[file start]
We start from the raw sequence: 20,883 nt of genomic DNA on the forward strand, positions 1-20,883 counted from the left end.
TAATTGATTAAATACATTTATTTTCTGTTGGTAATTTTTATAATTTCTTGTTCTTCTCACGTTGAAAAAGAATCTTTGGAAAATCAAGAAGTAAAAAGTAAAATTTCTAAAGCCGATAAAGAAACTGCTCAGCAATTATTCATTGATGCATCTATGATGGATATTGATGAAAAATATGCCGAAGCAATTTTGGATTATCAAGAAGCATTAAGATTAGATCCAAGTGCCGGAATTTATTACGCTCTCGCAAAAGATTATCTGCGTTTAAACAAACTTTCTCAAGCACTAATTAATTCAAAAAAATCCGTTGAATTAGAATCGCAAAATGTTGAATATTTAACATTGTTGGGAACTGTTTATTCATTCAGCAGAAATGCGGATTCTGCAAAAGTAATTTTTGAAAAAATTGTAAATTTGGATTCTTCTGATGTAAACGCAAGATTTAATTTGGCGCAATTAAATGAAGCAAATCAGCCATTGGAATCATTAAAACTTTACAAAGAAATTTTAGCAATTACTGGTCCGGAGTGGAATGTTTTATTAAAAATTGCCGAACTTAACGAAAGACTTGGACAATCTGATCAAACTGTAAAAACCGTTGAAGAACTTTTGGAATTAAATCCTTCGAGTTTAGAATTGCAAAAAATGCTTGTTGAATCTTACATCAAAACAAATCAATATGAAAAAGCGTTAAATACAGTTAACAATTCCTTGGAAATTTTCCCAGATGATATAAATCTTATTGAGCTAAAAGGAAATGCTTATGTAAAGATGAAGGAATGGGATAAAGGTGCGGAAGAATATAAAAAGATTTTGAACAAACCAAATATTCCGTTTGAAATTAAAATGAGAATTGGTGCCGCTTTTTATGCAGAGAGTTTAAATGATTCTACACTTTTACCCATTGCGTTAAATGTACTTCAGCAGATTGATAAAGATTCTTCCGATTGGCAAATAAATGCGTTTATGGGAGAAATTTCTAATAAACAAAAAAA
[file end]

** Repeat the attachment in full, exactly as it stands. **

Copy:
We start from the raw sequence: 20,883 nt of genomic DNA on the forward strand, positions 1-20,883 counted from the left end.
TAATTGATTAAATACATTTATTTTCTGTTGGTAATTTTTATAATTTCTTGTTCTTCTCACGTTGAAAAAGAATCTTTGGAAAATCAAGAAGTAAAAAGTAAAATTTCTAAAGCCGATAAAGAAACTGCTCAGCAATTATTCATTGATGCATCTATGATGGATATTGATGAAAAATATGCCGAAGCAATTTTGGATTATCAAGAAGCATTAAGATTAGATCCAAGTGCCGGAATTTATTACGCTCTCGCAAAAGATTATCTGCGTTTAAACAAACTTTCTCAAGCACTAATTAATTCAAAAAAATCCGTTGAATTAGAATCGCAAAATGTTGAATATTTAACATTGTTGGGAACTGTTTATTCATTCAGCAGAAATGCGGATTCTGCAAAAGTAATTTTTGAAAAAATTGTAAATTTGGATTCTTCTGATGTAAACGCAAGATTTAATTTGGCGCAATTAAATGAAGCAAATCAGCCATTGGAATCATTAAAACTTTACAAAGAAATTTTAGCAATTACTGGTCCGGAGTGGAATGTTTTATTAAAAATTGCCGAACTTAACGAAAGACTTGGACAATCTGATCAAACTGTAAAAACCGTTGAAGAACTTTTGGAATTAAATCCTTCGAGTTTAGAATTGCAAAAAATGCTTGTTGAATCTTACATCAAAACAAATCAATATGAAAAAGCGTTAAATACAGTTAACAATTCCTTGGAAATTTTCCCAGATGATATAAATCTTATTGAGCTAAAAGGAAATGCTTATGTAAAGATGAAGGAATGGGATAAAGGTGCGGAAGAATATAAAAAGATTTTGAACAAACCAAATATTCCGTTTGAAATTAAAATGAGAATTGGTGCCGCTTTTTATGCAGAGAGTTTAAATGATTCTACACTTTTACCCATTGCGTTAAATGTACTTCAGCAGATTGATAAAGATTCTTCCGATTGGCAAATAAATGCGTTTATGGGAGAAATTTCTAATAAACAAAAAAA